A Time to Honor Those who have Secured Our Freedoms and Our Way of Life throughout the History of This Republic
This Veterans Day is, because of the recent tragedy at Fort Hood, an especially poignant reminder of the many extraordinary sacrifices that our men and women in uniform, both at home and abroad, make daily on our behalf.
Being a Vietnam veteran, myself, and given America’s checkered history it its treatment of its veterans, I have probably not treated this holiday with as much seriousness as it deserves. However, as I have gotten older, I have come to realize that while our country may occasionally suffer its lapses when it comes to recognizing those who now bear, and who have borne the past burden of the nation’s defense; in the end, the fundamental decency and goodness of ordinary Americans comes through again and again. So, on this Veterans Day, I salute the servicemen and women who repeatedly go into harm’s way on our behalf, and I also salute the countless numbers of civilians who, in ways too numerous to recount, honor the service of our veterans, both past and present.
Finally, in keeping with my thoughts on this Veterans Day, I have decided to include a short discussion of the origins of this, often misunderstood, national holiday.
A Brief History of this Special Day of Remembrance
On the 11th hour of the 11th day of the 11th month of 1918, World War I — the “War to End All Wars” — finally came to an end with the formal acceptance by representatives of the German government of the Allied terms for an Armistice. The Continent was again at peace, and the carnage of four years of industrialized warfare, after consuming the greater part of a generation of European youth, had finally sputtered to an end.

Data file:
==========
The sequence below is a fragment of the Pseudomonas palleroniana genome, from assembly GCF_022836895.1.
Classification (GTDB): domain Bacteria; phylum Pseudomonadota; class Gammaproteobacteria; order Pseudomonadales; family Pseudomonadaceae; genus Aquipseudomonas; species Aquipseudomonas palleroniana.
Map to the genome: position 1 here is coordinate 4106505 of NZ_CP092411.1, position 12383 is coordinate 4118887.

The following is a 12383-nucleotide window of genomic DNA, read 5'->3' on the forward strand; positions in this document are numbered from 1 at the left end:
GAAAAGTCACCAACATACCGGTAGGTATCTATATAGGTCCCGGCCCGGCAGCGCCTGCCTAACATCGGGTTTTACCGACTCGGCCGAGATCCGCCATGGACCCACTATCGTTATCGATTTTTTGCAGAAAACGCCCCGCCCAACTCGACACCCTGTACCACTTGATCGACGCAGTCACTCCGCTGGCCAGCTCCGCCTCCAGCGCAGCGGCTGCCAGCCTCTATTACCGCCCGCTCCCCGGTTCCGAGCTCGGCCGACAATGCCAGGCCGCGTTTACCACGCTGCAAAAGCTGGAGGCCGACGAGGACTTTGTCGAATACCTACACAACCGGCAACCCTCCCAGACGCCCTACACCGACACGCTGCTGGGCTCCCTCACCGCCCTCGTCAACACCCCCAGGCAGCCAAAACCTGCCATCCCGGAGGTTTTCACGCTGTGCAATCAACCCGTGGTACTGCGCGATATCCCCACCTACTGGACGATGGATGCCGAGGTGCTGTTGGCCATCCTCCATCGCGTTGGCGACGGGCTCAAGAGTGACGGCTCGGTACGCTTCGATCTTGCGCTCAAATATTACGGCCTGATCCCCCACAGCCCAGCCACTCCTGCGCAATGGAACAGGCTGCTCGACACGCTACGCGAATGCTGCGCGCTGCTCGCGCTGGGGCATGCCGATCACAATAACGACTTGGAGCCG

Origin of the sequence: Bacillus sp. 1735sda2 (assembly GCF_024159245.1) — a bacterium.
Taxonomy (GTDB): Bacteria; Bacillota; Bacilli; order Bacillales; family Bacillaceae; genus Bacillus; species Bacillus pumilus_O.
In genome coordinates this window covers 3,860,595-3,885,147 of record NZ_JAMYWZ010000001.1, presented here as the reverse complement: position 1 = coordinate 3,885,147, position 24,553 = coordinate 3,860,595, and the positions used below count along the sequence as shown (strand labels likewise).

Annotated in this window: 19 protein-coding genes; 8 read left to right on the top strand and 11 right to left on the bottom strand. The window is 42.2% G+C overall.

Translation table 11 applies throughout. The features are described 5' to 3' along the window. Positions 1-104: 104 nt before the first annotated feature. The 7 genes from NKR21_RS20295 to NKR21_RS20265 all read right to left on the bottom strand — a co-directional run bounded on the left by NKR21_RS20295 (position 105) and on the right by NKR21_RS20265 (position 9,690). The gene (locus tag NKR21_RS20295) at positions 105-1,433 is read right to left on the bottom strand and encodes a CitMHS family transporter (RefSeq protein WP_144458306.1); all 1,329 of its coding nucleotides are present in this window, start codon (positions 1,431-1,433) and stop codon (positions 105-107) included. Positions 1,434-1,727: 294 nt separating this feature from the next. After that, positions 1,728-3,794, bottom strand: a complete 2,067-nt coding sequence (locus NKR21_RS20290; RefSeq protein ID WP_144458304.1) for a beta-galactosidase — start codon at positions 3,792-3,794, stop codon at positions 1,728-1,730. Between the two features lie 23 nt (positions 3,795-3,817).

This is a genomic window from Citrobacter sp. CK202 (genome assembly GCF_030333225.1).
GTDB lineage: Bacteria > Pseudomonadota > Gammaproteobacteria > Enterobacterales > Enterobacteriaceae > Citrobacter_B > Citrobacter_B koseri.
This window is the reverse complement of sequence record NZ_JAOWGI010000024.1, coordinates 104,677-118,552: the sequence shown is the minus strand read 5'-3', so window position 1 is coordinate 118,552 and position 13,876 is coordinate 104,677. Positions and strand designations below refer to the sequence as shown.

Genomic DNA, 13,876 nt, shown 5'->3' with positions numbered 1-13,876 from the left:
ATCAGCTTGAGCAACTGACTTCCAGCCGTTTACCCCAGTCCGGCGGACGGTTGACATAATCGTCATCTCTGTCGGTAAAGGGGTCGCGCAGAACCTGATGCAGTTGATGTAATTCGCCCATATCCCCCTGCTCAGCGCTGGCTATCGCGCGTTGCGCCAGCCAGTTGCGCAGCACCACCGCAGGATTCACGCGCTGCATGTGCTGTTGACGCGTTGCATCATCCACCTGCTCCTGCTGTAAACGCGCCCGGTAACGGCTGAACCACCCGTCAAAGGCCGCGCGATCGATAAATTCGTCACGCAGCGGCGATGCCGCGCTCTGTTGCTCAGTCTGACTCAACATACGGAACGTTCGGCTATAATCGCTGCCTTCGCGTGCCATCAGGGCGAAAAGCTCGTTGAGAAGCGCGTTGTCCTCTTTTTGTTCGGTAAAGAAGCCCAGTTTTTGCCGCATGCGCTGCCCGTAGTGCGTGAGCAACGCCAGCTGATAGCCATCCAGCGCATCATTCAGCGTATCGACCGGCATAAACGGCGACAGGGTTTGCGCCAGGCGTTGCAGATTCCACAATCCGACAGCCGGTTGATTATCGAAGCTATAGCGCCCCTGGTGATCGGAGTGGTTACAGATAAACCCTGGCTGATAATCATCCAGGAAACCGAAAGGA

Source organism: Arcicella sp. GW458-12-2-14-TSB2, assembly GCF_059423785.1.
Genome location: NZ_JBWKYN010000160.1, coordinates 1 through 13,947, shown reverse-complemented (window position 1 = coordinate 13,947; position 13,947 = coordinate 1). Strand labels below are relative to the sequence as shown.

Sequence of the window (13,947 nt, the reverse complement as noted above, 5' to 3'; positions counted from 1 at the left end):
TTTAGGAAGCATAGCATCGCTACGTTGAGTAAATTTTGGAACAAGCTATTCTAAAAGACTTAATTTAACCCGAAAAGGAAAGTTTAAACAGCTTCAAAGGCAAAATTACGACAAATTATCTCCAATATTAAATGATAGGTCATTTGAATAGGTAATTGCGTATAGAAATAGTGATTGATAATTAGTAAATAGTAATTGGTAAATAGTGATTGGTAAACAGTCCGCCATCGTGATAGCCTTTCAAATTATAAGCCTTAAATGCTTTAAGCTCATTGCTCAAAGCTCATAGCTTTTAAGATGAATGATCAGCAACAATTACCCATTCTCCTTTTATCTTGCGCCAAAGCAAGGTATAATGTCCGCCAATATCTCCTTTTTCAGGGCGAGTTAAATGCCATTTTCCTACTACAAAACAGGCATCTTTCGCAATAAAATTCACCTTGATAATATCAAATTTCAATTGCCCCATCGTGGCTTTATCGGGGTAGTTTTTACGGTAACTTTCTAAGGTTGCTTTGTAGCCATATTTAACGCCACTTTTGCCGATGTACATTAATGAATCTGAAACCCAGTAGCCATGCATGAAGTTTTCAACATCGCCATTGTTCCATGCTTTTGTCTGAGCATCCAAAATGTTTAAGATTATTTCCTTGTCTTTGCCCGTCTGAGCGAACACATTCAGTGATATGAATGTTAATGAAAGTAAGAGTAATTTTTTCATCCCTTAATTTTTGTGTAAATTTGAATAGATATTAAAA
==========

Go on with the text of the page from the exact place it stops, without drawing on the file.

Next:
After the guns became silent in 1918, many European countries came to commemorate November 11th as a day of remembrance and thanksgiving. In the British Commonwealth, the red Poppy became the symbol for the end of the First World War’s bloodshed and the advent of peace, and remains so to this day.
Across the Atlantic, American President Woodrow Wilson proclaimed the national observance of the first Armistice Day for November 11, 1919. Seven years later, the U.S. Congress passed a concurrent resolution calling for the President to again declare a formal observance of November 11th as a day of remembrance for all those Americans who had fallen during the Great War. Finally, on 13 May, 1938, the U.S. Congress enacted legislation to make Armistice Day a legal holiday.
In 1953, thanks mainly to the efforts of an ordinary store owner named Al King from Emporia, Kansas, a movement gathered momentum in the United States to transform Armistice Day into a national holiday that would celebrate the sacrifices of all American veterans, not just those who had served and died during World War I. This change was formally recognized when President Dwight Eisenhower signed the new measure into law on 26 May, 1954. A few months later, Congress amended the language of this act to replace the word “Armistice” with that of “Veterans” and, with this final change, our current federally-mandated holiday took on its present-day form.
As the preceding account illustrates, our understanding and appreciation of Veterans Day and what it represents has gone through a number of changes over the years, but the dependence of our society on the sacrifices of veterans has been a constant reminder that the American way of life comes at a cost, and that we, as a nation, are fortunate that one generation after another of our fellow citizens has been willing to bear that cost.